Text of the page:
For some, the idea of showing mercy to the likes of Paul Manafort or Roger Stone is more than they can take. These are venal men who propped up an even more awful man, and for that they deserve nothing but hatred, pain and punishment. That they also committed crimes just proves it, but the truth is that they are not hated for the crimes they committed, but for their connection to Trump.
When Trump pardoned them, there was no question but that it was terrible. At the most superficial level, they were unworthy of mercy, receiving “crony pardons,” which is wrong as an abuse of power for personal reasons. Slightly deeper, it was a quid pro quo for keeping their mouth shut about Trump’s conduct, their loyalty to their patron, thus rewarding them for their role in corruption and concealing it.
This, unsurprisingly, gave rise to the simplistic but obvious reaction.
Why isn’t there more discussion of how the presidential pardon power is obviously a bad idea
— Rosie Gray (@RosieGray) December 24, 2020
Even those who would be expected to possess a working grasp of law and governance hopped on the “pardon power is bad” train.
Once one party allows the pardon power to become a tool of criminal enterprise, its danger to democracy outweighs its utility as an instrument of justice.
It’s time to remove the pardon power from the Constitution.
— Chris Murphy (@ChrisMurphyCT) December 24, 2020
It takes little effort to explain where the pardon fits within our constitutional structure. It’s the safety valve for judicial excesses, whether of its own accord or thrust upon it by Congress by such weapons as mandatory minimums. It’s a stop gap for unjust outcomes. It’s the last chance for correction of wrongs, for mercy. It’s a component in our system of checks and balances, putting the power in the hands of our chief executive to, in the final resort, relieve the machinations of the other branches when things have gone awry and a wrong needs to be corrected. Without the pardon power, there would be no authority to undo a wrong.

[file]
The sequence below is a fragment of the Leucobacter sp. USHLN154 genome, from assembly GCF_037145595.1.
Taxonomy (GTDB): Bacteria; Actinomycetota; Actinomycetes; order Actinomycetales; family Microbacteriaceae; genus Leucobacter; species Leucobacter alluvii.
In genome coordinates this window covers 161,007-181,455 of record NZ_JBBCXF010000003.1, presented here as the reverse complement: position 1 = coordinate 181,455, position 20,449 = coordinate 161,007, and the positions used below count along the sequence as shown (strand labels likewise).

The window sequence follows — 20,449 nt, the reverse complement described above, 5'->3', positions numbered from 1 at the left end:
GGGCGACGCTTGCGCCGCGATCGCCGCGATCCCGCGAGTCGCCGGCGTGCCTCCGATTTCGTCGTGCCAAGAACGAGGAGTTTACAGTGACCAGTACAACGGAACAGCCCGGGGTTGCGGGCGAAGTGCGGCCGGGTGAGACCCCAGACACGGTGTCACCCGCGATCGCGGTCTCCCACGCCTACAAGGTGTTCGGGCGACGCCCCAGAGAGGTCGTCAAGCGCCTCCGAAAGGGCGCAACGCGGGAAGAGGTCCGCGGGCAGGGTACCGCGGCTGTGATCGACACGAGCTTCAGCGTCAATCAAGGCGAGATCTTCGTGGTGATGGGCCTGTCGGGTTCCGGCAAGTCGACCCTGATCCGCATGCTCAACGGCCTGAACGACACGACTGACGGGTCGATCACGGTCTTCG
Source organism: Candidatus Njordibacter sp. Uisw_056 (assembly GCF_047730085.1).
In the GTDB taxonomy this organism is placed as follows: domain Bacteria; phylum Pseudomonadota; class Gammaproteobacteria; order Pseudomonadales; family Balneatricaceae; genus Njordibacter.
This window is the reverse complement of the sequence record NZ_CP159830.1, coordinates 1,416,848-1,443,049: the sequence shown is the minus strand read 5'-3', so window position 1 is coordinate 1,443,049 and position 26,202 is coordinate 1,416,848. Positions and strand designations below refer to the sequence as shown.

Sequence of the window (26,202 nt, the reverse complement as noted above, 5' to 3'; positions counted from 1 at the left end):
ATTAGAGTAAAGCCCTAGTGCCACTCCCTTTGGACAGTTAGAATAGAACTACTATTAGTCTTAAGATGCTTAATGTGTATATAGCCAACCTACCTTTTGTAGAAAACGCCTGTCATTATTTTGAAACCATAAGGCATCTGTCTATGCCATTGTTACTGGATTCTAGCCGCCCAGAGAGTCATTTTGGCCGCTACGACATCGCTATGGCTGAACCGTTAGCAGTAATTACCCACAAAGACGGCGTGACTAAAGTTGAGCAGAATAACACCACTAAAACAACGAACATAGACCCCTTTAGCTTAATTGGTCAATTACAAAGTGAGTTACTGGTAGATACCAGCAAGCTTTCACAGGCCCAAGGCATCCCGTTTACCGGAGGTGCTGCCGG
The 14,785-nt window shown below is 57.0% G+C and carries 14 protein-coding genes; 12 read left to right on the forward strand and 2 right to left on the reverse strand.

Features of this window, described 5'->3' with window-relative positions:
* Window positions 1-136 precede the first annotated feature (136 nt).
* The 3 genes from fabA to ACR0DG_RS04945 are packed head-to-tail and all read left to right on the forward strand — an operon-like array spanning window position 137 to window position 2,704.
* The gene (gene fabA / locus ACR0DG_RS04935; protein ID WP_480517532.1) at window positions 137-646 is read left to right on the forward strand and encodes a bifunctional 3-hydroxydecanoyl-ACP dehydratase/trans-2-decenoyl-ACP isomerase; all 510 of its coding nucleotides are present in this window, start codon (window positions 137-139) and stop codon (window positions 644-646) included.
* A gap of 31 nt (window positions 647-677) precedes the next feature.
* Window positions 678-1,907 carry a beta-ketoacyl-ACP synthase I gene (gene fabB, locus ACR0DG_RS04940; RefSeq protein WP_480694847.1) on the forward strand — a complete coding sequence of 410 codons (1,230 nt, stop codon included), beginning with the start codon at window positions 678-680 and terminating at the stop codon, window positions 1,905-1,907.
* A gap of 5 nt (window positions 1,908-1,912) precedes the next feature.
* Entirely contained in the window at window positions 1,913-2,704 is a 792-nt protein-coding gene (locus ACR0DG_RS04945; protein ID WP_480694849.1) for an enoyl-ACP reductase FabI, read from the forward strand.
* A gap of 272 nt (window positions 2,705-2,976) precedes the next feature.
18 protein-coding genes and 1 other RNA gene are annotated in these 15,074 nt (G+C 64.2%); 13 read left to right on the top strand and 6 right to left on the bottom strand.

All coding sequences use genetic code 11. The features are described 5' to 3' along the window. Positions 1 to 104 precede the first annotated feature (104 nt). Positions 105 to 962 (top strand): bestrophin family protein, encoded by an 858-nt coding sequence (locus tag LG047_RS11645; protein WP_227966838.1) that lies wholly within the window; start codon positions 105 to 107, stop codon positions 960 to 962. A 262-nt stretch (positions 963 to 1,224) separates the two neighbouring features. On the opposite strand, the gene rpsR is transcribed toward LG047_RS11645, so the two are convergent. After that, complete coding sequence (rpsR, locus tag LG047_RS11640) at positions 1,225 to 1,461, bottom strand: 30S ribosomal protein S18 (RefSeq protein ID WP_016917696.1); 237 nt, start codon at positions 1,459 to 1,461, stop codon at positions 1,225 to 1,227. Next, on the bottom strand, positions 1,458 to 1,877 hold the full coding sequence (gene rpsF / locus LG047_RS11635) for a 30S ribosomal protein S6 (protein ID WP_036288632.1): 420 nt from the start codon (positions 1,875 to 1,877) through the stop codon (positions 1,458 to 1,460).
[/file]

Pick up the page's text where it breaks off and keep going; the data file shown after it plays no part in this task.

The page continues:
But it can be abused by a corrupt president? That’s not a flaw of the pardon power, but of the president. The president possesses vast powers that can be used for good or evil. It’s one of the reasons our election of a president is such an important decision, and why we should vote wisely.
Unfortunately, our choices are constrained by our acceptance of a duopoly of candidates to be taken seriously, leaving us with a choice of lesser evils who are put forward as the best we can and the only serious candidates for whom to vote. One of them will have their hands on the nuclear football, like it or not. They will also have the authority to exercise the pardon power, whether for good or evil. This is the nature of the office and if we don’t trust a president to exercise the authority of the office, we would do well to elect someone else.
That power can be abused should surprise no one. Nor should it surprise anyone that even presidents deemed not entirely awful have used the power in ways that people found improper, Clinton’s pardoning Marc Rich, being an obvious example. It was neither as bad nor pervasive as how the power is being used now, but it was still an improper use of the power.